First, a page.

“I crochet!” My retort was high-pitched with horror, but even as the words left my lips, I realized my mistake. It was fruitless to attempt this distinction in a group of young men who considered Funions delicious and flatulence funny.
The next day in choir when Wes called me a fairy, I felt the same hot frustration well up inside of me, and that night I cried as I told Mom and Dad what had happened. Dad decided it was time to take action. He straightened his tie and calmly announced:
“We’re going next door to pay the Greens a visit.”
“No! That will just make things worse,” I protested, realizing too late I had not thought this out very well at all.
Mrs. Green was startled to see me standing on her porch with my parents, but she smiled nervously and let us all in. Their whole house smelled like fried food, and Mr. Green appeared in his full beard and indigo work shirt, his name stitched across the front. Once we were gathered in the living room, Dad led us in prayer, asking God for guidance, while I tried not to throw up from anxiety. Telling my parents what was really going on with me had been a terrible mistake, I decided. Then, Dad said, “Amen,” and it got even worse.
“Aaron, why don’t you tell us all what happened at school today.”
I couldn’t look at Wes, but I could feel his eyes boring into me.
“Wes called me a fairy,” I said.
Mr. and Mrs. Green both begin to chastise Wes, but Dad held up his hand in a call for silence. “Is this true, Wes?”
Now it was Wes who turned crimson, and to my astonishment began to cry. “Aaron thinks he’s so much better than me,” he sobbed. “He’s always bragging about getting better grades than I do in science and English.”
Wes was right on both of these counts, and it dawned on me as I sat there watching him cry that he was right about one more: I was a fairy.
That’s the tricky thing about bullies: They’re often telling the truth. It’s not what they’re saying — that you’re fat, or black, or feminine — it’s how they’re saying it; it’s the hate behind their words, the fact that they see the truth of the situation as a problem.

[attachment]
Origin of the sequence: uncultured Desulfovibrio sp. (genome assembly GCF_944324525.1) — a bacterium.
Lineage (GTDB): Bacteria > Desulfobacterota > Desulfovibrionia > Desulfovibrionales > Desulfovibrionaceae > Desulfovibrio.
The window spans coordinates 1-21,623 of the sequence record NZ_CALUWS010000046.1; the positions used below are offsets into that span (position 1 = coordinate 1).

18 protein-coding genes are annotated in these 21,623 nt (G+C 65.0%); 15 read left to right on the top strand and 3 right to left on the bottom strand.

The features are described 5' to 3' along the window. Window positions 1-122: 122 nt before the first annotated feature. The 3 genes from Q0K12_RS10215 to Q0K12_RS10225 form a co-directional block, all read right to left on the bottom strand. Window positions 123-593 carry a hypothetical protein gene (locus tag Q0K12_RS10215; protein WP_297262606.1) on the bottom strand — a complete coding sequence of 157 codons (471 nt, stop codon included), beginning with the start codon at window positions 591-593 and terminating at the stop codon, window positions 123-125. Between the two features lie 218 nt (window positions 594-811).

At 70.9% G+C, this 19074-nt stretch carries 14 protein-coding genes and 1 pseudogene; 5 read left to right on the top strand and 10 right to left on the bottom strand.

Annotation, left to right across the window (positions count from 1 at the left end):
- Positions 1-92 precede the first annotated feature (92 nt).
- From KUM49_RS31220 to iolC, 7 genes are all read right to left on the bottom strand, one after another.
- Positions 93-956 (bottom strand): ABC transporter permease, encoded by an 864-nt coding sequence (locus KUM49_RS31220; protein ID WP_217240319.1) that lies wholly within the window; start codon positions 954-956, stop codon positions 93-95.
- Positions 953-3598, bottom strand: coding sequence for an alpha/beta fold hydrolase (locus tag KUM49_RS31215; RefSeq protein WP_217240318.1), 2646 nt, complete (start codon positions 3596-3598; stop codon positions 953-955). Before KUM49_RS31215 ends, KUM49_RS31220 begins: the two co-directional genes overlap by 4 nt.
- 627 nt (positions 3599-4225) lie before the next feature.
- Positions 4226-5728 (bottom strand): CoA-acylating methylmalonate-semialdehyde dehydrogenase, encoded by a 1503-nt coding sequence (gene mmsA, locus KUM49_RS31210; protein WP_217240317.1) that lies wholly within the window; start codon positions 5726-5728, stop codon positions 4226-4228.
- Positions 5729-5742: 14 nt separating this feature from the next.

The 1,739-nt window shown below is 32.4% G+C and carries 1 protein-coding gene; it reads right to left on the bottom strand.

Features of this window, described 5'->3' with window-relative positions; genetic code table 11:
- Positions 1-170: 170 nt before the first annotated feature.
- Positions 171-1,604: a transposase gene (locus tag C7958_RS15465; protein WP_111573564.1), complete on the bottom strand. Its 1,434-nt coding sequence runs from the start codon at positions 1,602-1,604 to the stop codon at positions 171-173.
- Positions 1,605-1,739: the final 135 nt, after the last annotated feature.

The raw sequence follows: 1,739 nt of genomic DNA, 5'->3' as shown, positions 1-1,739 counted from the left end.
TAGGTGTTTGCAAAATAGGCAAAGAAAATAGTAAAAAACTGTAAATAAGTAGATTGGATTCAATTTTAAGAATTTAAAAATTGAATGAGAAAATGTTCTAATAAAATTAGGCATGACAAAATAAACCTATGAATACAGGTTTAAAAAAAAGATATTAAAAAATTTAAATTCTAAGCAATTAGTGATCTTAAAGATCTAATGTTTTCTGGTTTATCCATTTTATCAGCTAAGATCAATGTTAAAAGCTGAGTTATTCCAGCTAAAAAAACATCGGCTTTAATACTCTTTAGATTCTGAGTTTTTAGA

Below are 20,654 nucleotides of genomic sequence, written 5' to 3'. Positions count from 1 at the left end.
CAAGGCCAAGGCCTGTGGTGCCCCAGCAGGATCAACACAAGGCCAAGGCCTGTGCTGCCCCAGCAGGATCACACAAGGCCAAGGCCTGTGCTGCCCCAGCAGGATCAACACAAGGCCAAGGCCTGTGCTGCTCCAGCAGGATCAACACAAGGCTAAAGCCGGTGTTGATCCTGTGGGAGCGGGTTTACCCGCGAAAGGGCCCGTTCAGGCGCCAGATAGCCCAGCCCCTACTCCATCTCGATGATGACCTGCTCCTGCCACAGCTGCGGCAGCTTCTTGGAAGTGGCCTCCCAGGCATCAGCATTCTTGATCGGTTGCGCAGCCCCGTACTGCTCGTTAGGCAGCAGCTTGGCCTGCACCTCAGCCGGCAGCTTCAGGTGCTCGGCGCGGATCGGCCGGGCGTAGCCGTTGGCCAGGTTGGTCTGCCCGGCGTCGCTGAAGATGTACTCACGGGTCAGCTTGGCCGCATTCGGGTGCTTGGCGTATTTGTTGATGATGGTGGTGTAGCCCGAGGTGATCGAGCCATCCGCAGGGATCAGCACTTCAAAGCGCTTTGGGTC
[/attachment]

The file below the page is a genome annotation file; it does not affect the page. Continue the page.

Wes made tearful promises not to call me names, especially not that name. Again Dad prayed. Again we marched across the driveway, and that night as I slid between clean sheets in a house that smelled of Pine-Sol, and nutritious food, and righteous indignation, I thought about what had just happened.
Mom and Dad also had a problem with the truth of this situation. Instead of saying, “Son, we love you no matter what,” they decided to march next door and let it be known they agreed with Wes: that even the idea of me being gay was a huge problem. Such a huge problem, it couldn’t be said out loud. Ever. So they out-bullied the bully into silence. Sure, Mom and Dad were distressed about my pain at being picked on, and certainly their conscious motivation was love for me. Still, it was what my parents didn’t say that hurt far worse than the slur Wes had flung in my direction during choir practice.
By addressing the surface situation of a seventh grade squabble instead of the silent elephant crocheting in the corner, Mom and Dad unwittingly colluded with Wes. All three of them offered an unspoken message that I heard loud and clear: “Being gay is not an acceptable option.”
Several years later, when I finally came out, Mom broke her silence on the subject. “It would be easier to go to your funeral than to know you are going to spend the night with that man.” This was the fevered pitch of the bullying, the loudest it ever became. Since then, the noise has subsided along with any meaningful communication between us, buried beneath the shallow serifs of her email italics — cheerful updates about the weather in places I’ve never lived, and people I’ve never met, at churches I’ll never attend.
Growing up means learning to hold two opposing views about the same thing. It’s not that I’ve stopped loving Mom and Dad — I haven’t. It’s just that I’ve accepted the fact that they may be as powerless as I am to change. Turns out unconditional love is a two-way street, so I protect myself with a few well-placed guardrails — one of which is the relative distance of communicating with Mom mainly by text and email.
Not long ago, one of her messages arrived in my inbox while I was on the phone with my youngest brother. New York had just legalized gay marriage, and he was planning his wedding to the man of his dreams. Turns out two of three boys in our family are queer as a football bat. With odds like these it would appear that either the Almighty is ignoring my parent’s prayers on purpose, or the Mormons are worshiping the One True God.
My brother groaned when I read him the email. “Mom and Dad’s anniversary is coming up. What are you going to get them?”
“Not sure, but whatever I decide I intend to make it myself.”
“Is the 39th anniversary coral or jade?” he asked.
“Neither,” I said. “I’m pretty sure, it’s ‘crochet.’”